STR’s Alex Tan: I will not obey POFMA or Singapore as I am in Australia
The “States Times Review” has done it again. The alternative news outlet was issued a correction direction under the Protection from Online Falsehoods and Manipulation Act (POFMA). It was told to admit that its article contained the following falsehoods:
1. That a whistleblower was arrested for making allegations about a PAP candidate and her supposed religious affiliations,
2. That the “NUSSU – NUS Students United” Facebook page has been removed and is under investigation by order of Minister Shanmugam.
Contrary to STR’s post, nobody has been arrested or charged. The NUSSU page was also taken down on its own accord and not by order of the government. STR’s founder, Alex Tan, has responded that he will not comply with the correction order as he is now in Australia and will not heed orders from a “foreign government”.
It is no surprise that STR/Alex Tan is branded as fake news. This is not the first time he has got into trouble with the authorities for publishing falsehoods.
In 2016, he wrongly accused Minister Shanmugam for saying that Eurasians are considered Indians and will never stand a chance to be President because they are outnumbered. Two years later in 2018, he published falsehoods that undermined the integrity of the Monetary Authority of Singapore. It claimed that Singapore had signed unfair agreements with Malaysia and had a hand in laundering 1MDB funds.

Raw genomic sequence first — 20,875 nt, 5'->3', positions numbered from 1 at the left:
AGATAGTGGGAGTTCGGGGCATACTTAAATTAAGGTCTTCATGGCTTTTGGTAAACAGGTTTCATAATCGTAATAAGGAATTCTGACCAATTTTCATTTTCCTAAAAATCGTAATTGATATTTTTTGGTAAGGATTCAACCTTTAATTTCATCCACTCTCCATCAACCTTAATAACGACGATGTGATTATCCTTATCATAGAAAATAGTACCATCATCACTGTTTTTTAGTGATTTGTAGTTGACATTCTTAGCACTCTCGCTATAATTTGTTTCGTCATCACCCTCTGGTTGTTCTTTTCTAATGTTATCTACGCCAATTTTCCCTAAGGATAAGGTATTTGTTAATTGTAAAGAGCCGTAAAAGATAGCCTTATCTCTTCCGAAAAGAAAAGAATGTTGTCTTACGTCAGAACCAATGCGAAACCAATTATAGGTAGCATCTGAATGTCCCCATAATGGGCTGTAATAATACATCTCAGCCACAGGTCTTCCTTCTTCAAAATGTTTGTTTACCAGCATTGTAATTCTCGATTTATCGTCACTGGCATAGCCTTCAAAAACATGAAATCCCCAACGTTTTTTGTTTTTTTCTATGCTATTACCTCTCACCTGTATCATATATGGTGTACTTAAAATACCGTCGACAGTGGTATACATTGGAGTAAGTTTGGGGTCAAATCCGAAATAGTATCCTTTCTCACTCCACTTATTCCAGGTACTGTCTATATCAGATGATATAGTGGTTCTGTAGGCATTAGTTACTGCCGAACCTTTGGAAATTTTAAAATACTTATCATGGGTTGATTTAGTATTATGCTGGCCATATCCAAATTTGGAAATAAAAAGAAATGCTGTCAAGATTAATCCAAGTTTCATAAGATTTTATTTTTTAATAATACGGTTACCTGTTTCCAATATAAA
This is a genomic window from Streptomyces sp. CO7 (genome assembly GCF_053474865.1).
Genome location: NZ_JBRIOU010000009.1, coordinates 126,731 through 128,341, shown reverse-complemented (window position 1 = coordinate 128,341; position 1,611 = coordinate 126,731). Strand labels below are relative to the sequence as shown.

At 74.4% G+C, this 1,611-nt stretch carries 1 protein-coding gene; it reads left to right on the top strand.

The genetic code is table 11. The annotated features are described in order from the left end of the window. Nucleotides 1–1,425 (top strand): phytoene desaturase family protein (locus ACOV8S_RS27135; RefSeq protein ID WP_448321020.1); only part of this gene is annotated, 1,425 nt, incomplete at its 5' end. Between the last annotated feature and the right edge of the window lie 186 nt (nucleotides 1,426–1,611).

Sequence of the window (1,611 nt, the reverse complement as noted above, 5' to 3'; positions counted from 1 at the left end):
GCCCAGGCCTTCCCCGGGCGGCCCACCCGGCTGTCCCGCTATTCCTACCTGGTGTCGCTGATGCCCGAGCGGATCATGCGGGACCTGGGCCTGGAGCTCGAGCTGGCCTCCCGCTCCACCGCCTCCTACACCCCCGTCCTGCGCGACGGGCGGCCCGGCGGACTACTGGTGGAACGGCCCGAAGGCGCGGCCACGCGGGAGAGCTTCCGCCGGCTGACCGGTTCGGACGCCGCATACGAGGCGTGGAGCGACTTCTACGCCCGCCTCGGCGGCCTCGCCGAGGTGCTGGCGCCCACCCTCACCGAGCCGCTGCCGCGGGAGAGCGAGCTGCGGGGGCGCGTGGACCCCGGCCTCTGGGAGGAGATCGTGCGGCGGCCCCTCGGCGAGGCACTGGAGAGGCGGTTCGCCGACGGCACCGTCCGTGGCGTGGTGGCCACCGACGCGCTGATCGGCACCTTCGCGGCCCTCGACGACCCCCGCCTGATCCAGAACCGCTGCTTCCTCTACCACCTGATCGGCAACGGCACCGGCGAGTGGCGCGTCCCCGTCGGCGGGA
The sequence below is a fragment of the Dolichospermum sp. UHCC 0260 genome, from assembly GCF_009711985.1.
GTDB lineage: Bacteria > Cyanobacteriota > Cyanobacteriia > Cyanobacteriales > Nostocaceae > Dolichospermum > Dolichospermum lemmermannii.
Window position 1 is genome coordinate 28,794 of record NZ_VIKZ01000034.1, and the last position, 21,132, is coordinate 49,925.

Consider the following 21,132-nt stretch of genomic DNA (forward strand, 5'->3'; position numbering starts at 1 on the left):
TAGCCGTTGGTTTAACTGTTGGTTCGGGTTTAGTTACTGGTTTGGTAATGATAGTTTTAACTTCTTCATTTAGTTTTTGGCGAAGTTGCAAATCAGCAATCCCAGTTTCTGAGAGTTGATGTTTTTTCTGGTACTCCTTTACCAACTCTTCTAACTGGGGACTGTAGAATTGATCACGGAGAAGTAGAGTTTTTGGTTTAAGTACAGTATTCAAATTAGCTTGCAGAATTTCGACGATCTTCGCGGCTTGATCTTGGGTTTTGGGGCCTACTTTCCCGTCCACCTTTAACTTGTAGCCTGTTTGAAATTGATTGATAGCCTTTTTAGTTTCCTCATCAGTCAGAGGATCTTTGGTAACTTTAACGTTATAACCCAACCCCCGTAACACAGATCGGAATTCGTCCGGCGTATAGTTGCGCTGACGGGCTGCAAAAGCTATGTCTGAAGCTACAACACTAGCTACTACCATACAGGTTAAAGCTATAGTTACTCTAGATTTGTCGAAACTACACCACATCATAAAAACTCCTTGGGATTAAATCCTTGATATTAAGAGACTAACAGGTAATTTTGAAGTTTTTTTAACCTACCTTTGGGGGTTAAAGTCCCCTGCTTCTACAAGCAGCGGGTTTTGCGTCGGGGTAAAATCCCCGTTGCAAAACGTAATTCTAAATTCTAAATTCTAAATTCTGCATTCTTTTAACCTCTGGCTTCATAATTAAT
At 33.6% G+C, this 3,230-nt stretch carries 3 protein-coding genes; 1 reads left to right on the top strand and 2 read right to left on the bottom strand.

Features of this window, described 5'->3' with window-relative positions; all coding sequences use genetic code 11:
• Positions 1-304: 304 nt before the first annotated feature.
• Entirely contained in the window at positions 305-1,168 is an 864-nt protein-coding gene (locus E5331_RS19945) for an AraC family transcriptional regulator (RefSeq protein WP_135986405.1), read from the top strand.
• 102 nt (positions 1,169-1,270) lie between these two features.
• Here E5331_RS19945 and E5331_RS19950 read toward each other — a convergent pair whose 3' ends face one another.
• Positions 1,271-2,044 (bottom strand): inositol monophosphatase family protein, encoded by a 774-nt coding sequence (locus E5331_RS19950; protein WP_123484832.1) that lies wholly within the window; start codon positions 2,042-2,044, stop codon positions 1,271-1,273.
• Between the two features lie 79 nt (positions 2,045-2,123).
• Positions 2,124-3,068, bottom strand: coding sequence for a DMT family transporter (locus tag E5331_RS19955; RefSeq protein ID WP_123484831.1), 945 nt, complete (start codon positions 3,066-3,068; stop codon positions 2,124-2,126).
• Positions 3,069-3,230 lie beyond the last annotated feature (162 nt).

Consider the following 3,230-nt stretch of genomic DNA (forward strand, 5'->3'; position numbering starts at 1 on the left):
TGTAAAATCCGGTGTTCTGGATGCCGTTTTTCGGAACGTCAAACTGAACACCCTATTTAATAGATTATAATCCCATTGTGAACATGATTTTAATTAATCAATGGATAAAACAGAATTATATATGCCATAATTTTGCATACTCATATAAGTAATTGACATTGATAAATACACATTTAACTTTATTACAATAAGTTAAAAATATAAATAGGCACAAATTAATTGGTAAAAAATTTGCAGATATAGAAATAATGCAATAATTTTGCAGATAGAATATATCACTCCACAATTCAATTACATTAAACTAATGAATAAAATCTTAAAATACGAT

Tan has rebranded his news outlet several times but one thing is constant – his penchant for publishing fake news. Netizens who are familiar with STR will know that it cooks up news and skews facts just to put the government in a bad light. He claims that he wants to overthrow the PAP and make things better for Singaporeans, but how can he achieve that when all he does is make things up?
It is ironic that he wants to make things better for us but claims to be an Australian citizen and refers to Singapore as a “foreign government”. If he truly cares for our nation, he will not publish content to mislead Singaporeans.
This is the second time the POFMA has been invoked. The first was in response to a Facebook post by opposition politician Brad Bowyer, who has since made the necessary corrections. It really isn’t difficult, is it?
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